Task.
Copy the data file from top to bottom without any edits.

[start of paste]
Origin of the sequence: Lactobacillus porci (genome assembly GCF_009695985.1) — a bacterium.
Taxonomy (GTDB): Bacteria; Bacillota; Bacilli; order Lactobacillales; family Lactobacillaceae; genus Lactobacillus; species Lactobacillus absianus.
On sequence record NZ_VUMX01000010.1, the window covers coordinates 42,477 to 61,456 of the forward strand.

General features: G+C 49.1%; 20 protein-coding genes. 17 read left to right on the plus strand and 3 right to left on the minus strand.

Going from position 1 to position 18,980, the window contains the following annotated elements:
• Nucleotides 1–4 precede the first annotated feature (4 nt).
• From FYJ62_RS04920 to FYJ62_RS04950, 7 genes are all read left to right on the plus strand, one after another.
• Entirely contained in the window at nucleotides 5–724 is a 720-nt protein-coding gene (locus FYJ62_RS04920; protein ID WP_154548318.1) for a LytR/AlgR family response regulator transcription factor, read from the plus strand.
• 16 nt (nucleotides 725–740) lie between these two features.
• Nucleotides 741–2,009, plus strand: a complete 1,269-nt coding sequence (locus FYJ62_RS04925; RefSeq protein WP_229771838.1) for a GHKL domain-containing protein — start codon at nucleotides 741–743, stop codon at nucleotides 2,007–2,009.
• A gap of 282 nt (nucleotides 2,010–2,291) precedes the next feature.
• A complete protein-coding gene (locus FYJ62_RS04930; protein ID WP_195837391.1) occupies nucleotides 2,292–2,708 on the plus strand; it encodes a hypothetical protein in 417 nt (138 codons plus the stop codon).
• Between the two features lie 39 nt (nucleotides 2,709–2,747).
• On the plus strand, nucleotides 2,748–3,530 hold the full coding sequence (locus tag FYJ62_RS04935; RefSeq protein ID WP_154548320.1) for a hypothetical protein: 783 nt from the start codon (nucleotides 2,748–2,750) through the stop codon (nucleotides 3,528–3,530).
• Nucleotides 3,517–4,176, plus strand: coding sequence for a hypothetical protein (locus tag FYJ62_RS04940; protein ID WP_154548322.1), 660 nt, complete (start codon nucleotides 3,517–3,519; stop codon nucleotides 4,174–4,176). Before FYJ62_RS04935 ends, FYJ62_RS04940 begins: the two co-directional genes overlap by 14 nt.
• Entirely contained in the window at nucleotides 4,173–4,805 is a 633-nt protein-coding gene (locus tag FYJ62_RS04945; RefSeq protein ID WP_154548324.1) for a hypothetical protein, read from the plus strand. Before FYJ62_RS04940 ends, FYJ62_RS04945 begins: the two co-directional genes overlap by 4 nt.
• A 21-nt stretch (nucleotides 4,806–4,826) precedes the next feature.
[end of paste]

Origin of the sequence: Lactobacillus porci (genome assembly GCF_009695985.1) — a bacterium.
Taxonomy (GTDB): Bacteria; Bacillota; Bacilli; order Lactobacillales; family Lactobacillaceae; genus Lactobacillus; species Lactobacillus absianus.
On sequence record NZ_VUMX01000010.1, the window covers coordinates 42,477 to 61,456 of the forward strand.

General features: G+C 49.1%; 20 protein-coding genes. 17 read left to right on the plus strand and 3 right to left on the minus strand.

Going from position 1 to position 18,980, the window contains the following annotated elements:
• Nucleotides 1–4 precede the first annotated feature (4 nt).
• From FYJ62_RS04920 to FYJ62_RS04950, 7 genes are all read left to right on the plus strand, one after another.
• Entirely contained in the window at nucleotides 5–724 is a 720-nt protein-coding gene (locus FYJ62_RS04920; protein ID WP_154548318.1) for a LytR/AlgR family response regulator transcription factor, read from the plus strand.
• 16 nt (nucleotides 725–740) lie between these two features.
• Nucleotides 741–2,009, plus strand: a complete 1,269-nt coding sequence (locus FYJ62_RS04925; RefSeq protein WP_229771838.1) for a GHKL domain-containing protein — start codon at nucleotides 741–743, stop codon at nucleotides 2,007–2,009.
• A gap of 282 nt (nucleotides 2,010–2,291) precedes the next feature.
• A complete protein-coding gene (locus FYJ62_RS04930; protein ID WP_195837391.1) occupies nucleotides 2,292–2,708 on the plus strand; it encodes a hypothetical protein in 417 nt (138 codons plus the stop codon).
• Between the two features lie 39 nt (nucleotides 2,709–2,747).
• On the plus strand, nucleotides 2,748–3,530 hold the full coding sequence (locus tag FYJ62_RS04935; RefSeq protein ID WP_154548320.1) for a hypothetical protein: 783 nt from the start codon (nucleotides 2,748–2,750) through the stop codon (nucleotides 3,528–3,530).
• Nucleotides 3,517–4,176, plus strand: coding sequence for a hypothetical protein (locus tag FYJ62_RS04940; protein ID WP_154548322.1), 660 nt, complete (start codon nucleotides 3,517–3,519; stop codon nucleotides 4,174–4,176). Before FYJ62_RS04935 ends, FYJ62_RS04940 begins: the two co-directional genes overlap by 14 nt.
• Entirely contained in the window at nucleotides 4,173–4,805 is a 633-nt protein-coding gene (locus tag FYJ62_RS04945; RefSeq protein ID WP_154548324.1) for a hypothetical protein, read from the plus strand. Before FYJ62_RS04940 ends, FYJ62_RS04945 begins: the two co-directional genes overlap by 4 nt.
• A 21-nt stretch (nucleotides 4,806–4,826) precedes the next feature.